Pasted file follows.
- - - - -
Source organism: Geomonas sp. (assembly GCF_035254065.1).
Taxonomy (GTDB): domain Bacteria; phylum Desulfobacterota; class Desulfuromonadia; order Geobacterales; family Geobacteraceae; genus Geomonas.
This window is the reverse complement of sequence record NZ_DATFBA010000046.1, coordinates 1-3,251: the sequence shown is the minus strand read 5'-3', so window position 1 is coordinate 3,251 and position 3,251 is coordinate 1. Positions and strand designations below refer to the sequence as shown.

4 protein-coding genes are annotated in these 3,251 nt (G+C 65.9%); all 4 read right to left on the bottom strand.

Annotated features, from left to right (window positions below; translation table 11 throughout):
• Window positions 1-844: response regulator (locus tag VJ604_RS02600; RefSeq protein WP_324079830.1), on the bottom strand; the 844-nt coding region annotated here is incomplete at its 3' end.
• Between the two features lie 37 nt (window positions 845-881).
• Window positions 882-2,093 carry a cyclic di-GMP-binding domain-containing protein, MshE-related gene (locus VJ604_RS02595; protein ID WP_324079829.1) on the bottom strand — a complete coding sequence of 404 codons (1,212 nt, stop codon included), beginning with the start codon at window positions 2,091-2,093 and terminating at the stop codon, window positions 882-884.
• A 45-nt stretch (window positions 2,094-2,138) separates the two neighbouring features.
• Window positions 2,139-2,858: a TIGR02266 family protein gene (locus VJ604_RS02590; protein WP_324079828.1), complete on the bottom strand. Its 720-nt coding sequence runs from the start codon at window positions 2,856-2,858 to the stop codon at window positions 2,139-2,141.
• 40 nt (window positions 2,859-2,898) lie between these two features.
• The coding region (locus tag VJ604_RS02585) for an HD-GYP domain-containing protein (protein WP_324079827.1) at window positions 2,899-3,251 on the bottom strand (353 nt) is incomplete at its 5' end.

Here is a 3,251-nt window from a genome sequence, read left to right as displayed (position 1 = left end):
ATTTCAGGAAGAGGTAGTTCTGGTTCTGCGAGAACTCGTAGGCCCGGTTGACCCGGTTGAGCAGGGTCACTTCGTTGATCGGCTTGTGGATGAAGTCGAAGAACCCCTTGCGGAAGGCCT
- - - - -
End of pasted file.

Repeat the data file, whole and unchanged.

Source organism: Geomonas sp. (assembly GCF_035254065.1).
Taxonomy (GTDB): domain Bacteria; phylum Desulfobacterota; class Desulfuromonadia; order Geobacterales; family Geobacteraceae; genus Geomonas.
This window is the reverse complement of sequence record NZ_DATFBA010000046.1, coordinates 1-3,251: the sequence shown is the minus strand read 5'-3', so window position 1 is coordinate 3,251 and position 3,251 is coordinate 1. Positions and strand designations below refer to the sequence as shown.

4 protein-coding genes are annotated in these 3,251 nt (G+C 65.9%); all 4 read right to left on the bottom strand.

Annotated features, from left to right (window positions below; translation table 11 throughout):
• Window positions 1-844: response regulator (locus tag VJ604_RS02600; RefSeq protein WP_324079830.1), on the bottom strand; the 844-nt coding region annotated here is incomplete at its 3' end.
• Between the two features lie 37 nt (window positions 845-881).
• Window positions 882-2,093 carry a cyclic di-GMP-binding domain-containing protein, MshE-related gene (locus VJ604_RS02595; protein ID WP_324079829.1) on the bottom strand — a complete coding sequence of 404 codons (1,212 nt, stop codon included), beginning with the start codon at window positions 2,091-2,093 and terminating at the stop codon, window positions 882-884.
• A 45-nt stretch (window positions 2,094-2,138) separates the two neighbouring features.
• Window positions 2,139-2,858: a TIGR02266 family protein gene (locus VJ604_RS02590; protein WP_324079828.1), complete on the bottom strand. Its 720-nt coding sequence runs from the start codon at window positions 2,856-2,858 to the stop codon at window positions 2,139-2,141.
• 40 nt (window positions 2,859-2,898) lie between these two features.
• The coding region (locus tag VJ604_RS02585) for an HD-GYP domain-containing protein (protein WP_324079827.1) at window positions 2,899-3,251 on the bottom strand (353 nt) is incomplete at its 5' end.

Here is a 3,251-nt window from a genome sequence, read left to right as displayed (position 1 = left end):
ATTTCAGGAAGAGGTAGTTCTGGTTCTGCGAGAACTCGTAGGCCCGGTTGACCCGGTTGAGCAGGGTCACTTCGTTGATCGGCTTGTGGATGAAGTCGAAGAACCCCTTGCGGAAGGCCT